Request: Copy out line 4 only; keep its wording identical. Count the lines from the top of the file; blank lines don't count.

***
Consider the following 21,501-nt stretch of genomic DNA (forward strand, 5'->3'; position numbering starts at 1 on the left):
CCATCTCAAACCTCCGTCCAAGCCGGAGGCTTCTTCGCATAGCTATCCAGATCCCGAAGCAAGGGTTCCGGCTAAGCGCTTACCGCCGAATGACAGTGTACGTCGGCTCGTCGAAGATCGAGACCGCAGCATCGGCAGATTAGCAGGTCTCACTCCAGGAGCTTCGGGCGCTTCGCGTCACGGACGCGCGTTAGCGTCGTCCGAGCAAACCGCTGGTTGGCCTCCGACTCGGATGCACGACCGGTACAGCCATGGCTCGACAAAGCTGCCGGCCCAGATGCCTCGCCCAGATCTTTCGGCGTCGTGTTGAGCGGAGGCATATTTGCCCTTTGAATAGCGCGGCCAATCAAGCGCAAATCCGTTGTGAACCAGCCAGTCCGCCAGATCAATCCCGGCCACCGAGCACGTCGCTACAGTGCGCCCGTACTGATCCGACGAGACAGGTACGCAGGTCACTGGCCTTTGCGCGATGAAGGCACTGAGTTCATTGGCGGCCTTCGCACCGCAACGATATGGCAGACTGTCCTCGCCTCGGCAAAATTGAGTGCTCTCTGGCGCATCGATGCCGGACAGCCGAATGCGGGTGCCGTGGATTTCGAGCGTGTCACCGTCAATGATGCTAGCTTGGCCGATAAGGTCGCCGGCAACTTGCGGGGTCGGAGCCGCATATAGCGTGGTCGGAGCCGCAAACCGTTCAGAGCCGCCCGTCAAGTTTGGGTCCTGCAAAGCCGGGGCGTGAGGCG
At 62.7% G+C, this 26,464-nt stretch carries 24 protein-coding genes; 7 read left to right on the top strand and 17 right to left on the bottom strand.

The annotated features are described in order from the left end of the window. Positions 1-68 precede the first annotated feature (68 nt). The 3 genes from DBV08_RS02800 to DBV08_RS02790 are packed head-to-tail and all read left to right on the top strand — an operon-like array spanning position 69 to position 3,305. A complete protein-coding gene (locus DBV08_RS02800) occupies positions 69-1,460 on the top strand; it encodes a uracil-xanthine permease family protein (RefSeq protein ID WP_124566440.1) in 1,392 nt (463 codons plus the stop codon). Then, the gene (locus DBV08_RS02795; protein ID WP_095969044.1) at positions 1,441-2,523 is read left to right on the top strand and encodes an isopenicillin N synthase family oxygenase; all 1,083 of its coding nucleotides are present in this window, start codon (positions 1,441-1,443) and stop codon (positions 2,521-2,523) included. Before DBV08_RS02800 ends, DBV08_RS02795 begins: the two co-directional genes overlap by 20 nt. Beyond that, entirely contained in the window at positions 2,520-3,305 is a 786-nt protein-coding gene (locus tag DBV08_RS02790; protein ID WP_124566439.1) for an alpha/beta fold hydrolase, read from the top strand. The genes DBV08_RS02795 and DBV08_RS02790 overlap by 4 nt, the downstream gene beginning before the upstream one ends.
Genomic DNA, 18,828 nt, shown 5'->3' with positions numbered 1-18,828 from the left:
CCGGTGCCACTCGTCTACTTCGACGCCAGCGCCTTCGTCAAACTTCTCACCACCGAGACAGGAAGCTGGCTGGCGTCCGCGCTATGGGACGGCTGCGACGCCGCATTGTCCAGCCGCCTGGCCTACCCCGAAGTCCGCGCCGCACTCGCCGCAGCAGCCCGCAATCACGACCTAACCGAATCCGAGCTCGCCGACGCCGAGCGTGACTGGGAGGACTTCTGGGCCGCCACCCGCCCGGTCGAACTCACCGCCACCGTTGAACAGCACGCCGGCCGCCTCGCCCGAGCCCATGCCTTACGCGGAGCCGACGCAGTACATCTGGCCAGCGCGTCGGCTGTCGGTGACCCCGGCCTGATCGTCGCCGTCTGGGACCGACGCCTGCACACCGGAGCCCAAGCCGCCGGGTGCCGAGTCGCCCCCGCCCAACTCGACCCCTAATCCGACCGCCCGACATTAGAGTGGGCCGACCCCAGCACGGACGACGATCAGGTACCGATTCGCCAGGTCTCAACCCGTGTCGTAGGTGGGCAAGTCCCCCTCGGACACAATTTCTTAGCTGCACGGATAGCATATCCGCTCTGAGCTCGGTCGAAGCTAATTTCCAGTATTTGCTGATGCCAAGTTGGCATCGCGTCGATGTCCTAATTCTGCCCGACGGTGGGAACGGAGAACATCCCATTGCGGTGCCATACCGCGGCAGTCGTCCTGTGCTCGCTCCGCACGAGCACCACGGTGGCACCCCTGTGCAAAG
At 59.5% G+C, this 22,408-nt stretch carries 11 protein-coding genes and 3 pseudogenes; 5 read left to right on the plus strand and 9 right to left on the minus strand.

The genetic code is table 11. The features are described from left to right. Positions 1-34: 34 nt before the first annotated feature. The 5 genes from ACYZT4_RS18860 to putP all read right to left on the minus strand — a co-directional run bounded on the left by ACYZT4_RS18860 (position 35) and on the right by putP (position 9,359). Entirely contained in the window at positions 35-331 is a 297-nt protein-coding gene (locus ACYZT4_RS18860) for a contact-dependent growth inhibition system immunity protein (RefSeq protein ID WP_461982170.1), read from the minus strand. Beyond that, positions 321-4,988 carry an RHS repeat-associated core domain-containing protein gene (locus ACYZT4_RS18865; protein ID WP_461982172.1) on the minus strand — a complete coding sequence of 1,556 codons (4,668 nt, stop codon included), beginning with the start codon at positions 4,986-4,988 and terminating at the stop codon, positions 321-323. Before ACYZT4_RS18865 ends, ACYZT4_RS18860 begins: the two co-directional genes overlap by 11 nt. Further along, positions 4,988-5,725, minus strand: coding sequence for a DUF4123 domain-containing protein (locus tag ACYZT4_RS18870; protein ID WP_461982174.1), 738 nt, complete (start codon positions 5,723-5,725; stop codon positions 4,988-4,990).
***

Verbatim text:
The annotated features are described in order from the left end of the window. Positions 1-68 precede the first annotated feature (68 nt). The 3 genes from DBV08_RS02800 to DBV08_RS02790 are packed head-to-tail and all read left to right on the top strand — an operon-like array spanning position 69 to position 3,305. A complete protein-coding gene (locus DBV08_RS02800) occupies positions 69-1,460 on the top strand; it encodes a uracil-xanthine permease family protein (RefSeq protein ID WP_124566440.1) in 1,392 nt (463 codons plus the stop codon). Then, the gene (locus DBV08_RS02795; protein ID WP_095969044.1) at positions 1,441-2,523 is read left to right on the top strand and encodes an isopenicillin N synthase family oxygenase; all 1,083 of its coding nucleotides are present in this window, start codon (positions 1,441-1,443) and stop codon (positions 2,521-2,523) included. Before DBV08_RS02800 ends, DBV08_RS02795 begins: the two co-directional genes overlap by 20 nt. Beyond that, entirely contained in the window at positions 2,520-3,305 is a 786-nt protein-coding gene (locus tag DBV08_RS02790; protein ID WP_124566439.1) for an alpha/beta fold hydrolase, read from the top strand. The genes DBV08_RS02795 and DBV08_RS02790 overlap by 4 nt, the downstream gene beginning before the upstream one ends.